Limo Experts Weigh in on Possible Cause of Fire

Investigators say it could be weeks if not months before they determine a cause

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    NEWSLETTERS

    Terry McSweeney talks to a local limo owner in San Jose who showed us a limo and how the door locks work. He also spoke with an attorney who specializes in limo law said he wonders if the air bladders that keep the tires from scraping against the wheel wells in the 14 year old limo deflated. (Published Monday, May 6, 2013)

    Two days after a limousine caught fire on the San Mateo-Hayward Bridge, the cause of the blaze remains unknown.

    Five of the nine women riding in the limo did not make it out alive. Four managed to get out through the privacy partition in the front of the vehicle. 

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    NBC Bay Area spoke Monday night to two people considered experts in limos.

    Russell Mc McGillicuddy owns Air One Limousines in San Jose.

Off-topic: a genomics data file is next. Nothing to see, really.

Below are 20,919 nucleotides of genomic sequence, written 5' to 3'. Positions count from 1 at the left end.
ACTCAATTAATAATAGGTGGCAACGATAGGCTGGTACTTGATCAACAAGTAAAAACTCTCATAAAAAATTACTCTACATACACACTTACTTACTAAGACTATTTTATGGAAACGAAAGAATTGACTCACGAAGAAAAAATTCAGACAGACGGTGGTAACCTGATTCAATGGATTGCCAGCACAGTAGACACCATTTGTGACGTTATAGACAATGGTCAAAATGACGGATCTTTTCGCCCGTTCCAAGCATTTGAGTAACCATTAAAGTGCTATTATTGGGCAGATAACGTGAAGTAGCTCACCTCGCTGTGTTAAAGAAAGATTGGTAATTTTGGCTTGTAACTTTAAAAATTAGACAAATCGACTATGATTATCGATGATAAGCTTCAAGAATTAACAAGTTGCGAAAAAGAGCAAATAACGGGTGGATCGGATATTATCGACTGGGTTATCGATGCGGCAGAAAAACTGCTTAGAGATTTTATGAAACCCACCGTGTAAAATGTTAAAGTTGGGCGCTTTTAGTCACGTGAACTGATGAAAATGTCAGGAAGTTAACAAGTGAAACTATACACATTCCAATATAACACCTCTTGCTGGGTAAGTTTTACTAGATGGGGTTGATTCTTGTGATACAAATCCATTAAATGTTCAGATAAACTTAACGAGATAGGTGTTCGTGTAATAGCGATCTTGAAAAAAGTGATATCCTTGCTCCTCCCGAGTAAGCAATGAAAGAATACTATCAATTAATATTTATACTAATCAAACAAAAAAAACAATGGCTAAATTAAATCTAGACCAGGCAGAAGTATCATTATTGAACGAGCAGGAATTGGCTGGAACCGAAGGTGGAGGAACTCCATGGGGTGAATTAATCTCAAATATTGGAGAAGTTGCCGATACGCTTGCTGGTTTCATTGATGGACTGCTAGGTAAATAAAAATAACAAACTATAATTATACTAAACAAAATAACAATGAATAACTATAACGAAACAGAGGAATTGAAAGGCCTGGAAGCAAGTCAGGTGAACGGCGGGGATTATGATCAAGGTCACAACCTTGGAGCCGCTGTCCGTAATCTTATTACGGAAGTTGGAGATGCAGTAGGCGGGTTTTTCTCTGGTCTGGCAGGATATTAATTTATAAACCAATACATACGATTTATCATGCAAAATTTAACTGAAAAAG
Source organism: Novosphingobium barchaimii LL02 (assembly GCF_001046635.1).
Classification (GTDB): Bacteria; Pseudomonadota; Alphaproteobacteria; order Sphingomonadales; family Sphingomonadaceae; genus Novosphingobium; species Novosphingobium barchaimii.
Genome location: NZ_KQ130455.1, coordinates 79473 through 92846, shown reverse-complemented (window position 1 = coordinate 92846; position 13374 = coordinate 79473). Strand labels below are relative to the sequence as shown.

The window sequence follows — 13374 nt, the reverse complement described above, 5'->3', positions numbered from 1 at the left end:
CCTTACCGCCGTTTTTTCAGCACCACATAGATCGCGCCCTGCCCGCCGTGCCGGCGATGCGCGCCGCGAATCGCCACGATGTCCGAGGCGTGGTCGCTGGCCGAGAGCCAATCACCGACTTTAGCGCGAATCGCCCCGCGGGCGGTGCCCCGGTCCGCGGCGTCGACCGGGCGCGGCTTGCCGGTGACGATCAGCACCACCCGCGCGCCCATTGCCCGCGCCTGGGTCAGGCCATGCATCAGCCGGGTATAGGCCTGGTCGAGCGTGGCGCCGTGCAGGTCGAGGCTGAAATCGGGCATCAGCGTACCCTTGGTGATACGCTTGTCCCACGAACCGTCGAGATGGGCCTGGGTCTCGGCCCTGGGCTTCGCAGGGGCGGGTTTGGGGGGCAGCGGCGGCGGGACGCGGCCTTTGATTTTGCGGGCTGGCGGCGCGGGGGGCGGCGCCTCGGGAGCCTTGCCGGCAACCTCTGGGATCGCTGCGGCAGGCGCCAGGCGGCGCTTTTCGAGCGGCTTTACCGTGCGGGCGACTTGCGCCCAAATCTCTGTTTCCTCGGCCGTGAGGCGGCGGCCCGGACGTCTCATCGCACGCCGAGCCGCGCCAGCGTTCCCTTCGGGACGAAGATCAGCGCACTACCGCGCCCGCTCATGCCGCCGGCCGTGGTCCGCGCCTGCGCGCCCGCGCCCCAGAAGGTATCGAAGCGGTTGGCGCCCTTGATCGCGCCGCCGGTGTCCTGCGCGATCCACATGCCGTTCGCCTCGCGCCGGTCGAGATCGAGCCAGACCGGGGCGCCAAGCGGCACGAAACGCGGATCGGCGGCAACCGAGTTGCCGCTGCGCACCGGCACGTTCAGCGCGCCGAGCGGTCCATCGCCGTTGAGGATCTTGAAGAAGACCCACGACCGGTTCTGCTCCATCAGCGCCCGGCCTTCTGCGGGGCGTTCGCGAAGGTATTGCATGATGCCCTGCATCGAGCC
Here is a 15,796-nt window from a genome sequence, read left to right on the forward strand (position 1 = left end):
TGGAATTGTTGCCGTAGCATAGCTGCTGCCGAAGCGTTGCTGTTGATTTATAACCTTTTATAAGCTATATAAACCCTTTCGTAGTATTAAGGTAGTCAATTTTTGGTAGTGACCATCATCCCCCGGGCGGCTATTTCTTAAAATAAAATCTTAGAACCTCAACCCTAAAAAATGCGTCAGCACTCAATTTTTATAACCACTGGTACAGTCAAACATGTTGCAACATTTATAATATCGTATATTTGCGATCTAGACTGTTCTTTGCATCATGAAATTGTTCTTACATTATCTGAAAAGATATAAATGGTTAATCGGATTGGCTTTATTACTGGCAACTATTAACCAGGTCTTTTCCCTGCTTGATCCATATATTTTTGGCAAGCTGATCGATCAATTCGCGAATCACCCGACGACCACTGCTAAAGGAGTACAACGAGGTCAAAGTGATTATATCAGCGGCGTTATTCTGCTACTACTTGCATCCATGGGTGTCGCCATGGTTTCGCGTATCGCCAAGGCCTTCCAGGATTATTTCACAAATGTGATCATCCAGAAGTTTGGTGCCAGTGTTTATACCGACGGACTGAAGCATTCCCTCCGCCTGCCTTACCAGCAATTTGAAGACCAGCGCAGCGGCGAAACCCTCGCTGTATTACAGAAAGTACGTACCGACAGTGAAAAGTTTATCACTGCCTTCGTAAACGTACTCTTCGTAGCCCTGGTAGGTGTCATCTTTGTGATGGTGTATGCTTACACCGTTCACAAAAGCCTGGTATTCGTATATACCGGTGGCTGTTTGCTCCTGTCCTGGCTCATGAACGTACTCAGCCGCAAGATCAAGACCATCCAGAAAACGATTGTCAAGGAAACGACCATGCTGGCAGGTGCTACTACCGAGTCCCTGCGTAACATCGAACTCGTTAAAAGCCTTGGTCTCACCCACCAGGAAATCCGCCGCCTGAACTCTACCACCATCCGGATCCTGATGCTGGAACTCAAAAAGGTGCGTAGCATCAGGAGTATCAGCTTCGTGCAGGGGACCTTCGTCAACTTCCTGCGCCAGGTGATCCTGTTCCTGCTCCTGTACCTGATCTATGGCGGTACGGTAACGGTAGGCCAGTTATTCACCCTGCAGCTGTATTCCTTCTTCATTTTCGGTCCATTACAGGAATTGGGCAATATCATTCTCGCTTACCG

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    McGillicuddy said the two doors in the limo that caught fire Saturday lock automatically when the limo was in park, and unlocking them may have proven too much in those terrifying moments.  One of his limos has a third passenger area door in the front, which was not the case Saturday night. 

    He noted one possibility for the source of the fire is a lit cigarette perhaps, tossed into the trash container in the trunk, which is accessible to passengers.

    Another possibility comes from Michael Ehline, an attorney specializing in limousine law.

    He wonders if the air bladders keeping the tires from scraping against the wheel wells in the 14-year-old limousine might have deflated.

    "What will happen is those rear tires can scrape against the rear wheel wells and remember tires are made out of petroleum products. Once it gets to flashpoint the tire will literally ignite and that heat build up next to that gas tank can actually ignite that gas tank," Ehline said.

    The limousine that caught on fire was carrying nine women to a bridal party but it was only licensed to carry a maximum of eight passengers, the California Highway Patrol confirmed Monday.

    "Our report is merely fact-finding at this point," CHP Capt. Mike Maskarich said.

    Both limo experts we talked to Monday night said however the fire started, it is clear who is responsible,the owner of the limousine company, LimoStop in San Jose.